Observations from Maker Faire Bay Area 2016

This weekend I had the opportunity to run a booth at the Bay Area Maker Faire: Microcontrollers for Hacking LEDs. My goal was to have folks writing a program in a minute or less, and we got at least 100 people to write their first program this weekend! It was exciting, rewarding, and taught us a lot about how to encourage diversity in tech.

If you visited our booth at Maker Faire and are looking to reuse our booth setup for your own educational purposes, I’ve put all our resources on on Maker Faire 2016 Project page.

My Maker team and I huddled after the event, and here are some of our main take aways (context here is that our booth had folks coding the animation for a nightlight):

1. Yes, anyone can code! And anyone can get joy from the power of coding! - From the 5-year-old who exclaimed “I want to do it again!”, to the skater teenager who looked too-cool-for-school and then clapped with giddy joy, to the grandma who spent 20 minutes writing new programs for her nightlight, our booth proved that anyone can code. Not one person who gave it a try walked away without having their program run. And for those of us in the software industry, we can often forget what it feels like to see your first program run. The smiles, the spontaneous laughter followed by “I did that?!”, and the feeling of empowerment were all things we were so happy to give this weekend.

2. The narrative of “I can code” is missing - While we got most folks to walk up to our booth, the ones we missed were the ones who said “Oh, I don’t code” and walked away. But if multiple 5-year-olds can do it, what’s the say your average adult at the Maker Faire can’t? It’s just that folks have identified themselves as a non-coder, and as a result, they’re missing out. Our favorite visits from this weekend were the adults who said “I can’t code”, but they gave it a shot anyways. They always left with the biggest grins.

3. The language of coding isn’t inclusive, but it can be - We A/B tested a number of different invitations over the course of the weekend. We tried:

  • Come code with us!

  • Would you like to customize this nightlight?

  • Would you like to program this nightlight?

  • Come play with this nightlight!

Probably not shocking: “program” and “code” performed the worst. “Customize” and “play” did far better in encouraging people to approach our demo. “Program” and “code” probably tap into the “I’m not a coder” narrative that’s been baked into people’s sense of identity. But everyone thinks that they can “customize” or “play” with something. For those in the coding education space, we encourage you to experiment with the language when you introduce coding. We found that moving the language to a more inclusive framing around play and customization encouraged more people to give it a shot.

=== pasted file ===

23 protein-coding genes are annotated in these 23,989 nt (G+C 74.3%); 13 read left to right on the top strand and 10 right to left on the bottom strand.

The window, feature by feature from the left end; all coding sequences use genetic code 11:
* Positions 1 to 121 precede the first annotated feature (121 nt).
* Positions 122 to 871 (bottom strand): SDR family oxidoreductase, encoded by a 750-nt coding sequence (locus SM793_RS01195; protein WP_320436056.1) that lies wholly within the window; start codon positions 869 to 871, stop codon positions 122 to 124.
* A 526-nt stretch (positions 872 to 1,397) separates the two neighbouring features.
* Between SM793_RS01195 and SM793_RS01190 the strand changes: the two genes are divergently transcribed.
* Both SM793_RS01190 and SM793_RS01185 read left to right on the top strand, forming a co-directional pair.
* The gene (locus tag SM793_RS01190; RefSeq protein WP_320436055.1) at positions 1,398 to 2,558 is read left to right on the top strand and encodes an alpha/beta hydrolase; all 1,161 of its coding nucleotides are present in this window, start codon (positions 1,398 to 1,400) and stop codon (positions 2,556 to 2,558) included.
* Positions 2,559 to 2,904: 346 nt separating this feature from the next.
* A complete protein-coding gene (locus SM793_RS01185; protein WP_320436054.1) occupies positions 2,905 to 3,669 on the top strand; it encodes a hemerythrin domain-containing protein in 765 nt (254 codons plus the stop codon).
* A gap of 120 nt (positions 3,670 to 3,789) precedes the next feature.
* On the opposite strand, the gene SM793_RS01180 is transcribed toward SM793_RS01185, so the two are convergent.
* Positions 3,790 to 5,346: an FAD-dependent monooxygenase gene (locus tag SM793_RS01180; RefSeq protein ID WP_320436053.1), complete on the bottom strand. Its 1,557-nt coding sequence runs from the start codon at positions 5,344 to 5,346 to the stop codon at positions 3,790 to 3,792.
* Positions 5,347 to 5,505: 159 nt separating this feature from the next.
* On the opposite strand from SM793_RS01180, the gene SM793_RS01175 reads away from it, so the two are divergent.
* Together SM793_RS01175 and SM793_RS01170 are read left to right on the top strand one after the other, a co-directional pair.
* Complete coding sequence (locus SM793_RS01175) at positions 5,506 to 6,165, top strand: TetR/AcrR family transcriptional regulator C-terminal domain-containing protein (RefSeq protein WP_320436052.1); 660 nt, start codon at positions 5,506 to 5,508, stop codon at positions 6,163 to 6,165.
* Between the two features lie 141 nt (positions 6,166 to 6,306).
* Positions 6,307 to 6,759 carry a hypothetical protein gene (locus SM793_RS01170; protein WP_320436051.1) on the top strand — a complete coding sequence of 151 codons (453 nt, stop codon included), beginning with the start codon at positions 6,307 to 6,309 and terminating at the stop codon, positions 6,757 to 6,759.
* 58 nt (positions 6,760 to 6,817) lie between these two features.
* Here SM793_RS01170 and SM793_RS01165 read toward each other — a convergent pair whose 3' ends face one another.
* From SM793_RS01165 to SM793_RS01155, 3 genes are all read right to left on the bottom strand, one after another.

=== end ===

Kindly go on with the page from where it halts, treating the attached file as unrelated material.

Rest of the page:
On the flip side, we also saw a few folks be unnecessarily dismissive of their own children’s coding. We would conclude sessions with “You just wrote a program!”, which a couple of parents followed up with “barely” or “but she only changed the color names.” These kids were deflated when their parents made these comments. But there’s no reason we really need reserve labels because “real coding is X”. We can all be coders; we just need to start from a point of inclusiveness.

4. We have an opportunity to inspire girls when they’re young - We saw a distressing trend this weekend: We saw plenty of girls before age <15 who were willing to give coding a shot, but few young women from about 15-25 invited themselves to code. Many women with boyfriends or husbands pushed their partner forward and let them interact with the keyboard, or hung back altogether. The documentary Code: Debugging the Gender Gap does a great job of explaining how women at this age tend to drop out of science. Nothing we were able to say to these women got them to approach the keyboard. Our main take away: help girls before age 15 see themselves as coders. We tried to do this by ending interactions with the <15 crowd with “you’re a coder now” or encouraging natural talent if we saw it.

5. There are lots of amazing people out there who are working on tech diversity - One of the amazing things about Maker Faire is the number of inspiring folks working to build beautiful things and educate. I had the pleasure of meeting lots of educators and makers this weekend. Specifically, I wanted to tip my hat to the Blind Arduino Project. They’re helping folks with disabilities connect with the Maker movement and technology. Find more pointers to coding education and diversity in tech resources on my Resources page.

Thanks to the team that made Microcontrollers for Hacking LEDs happen! 

Pictured left to right: Mom, Tyler, self, and Amanda.

Pictured left to right: Mom, Tyler, self, and Amanda.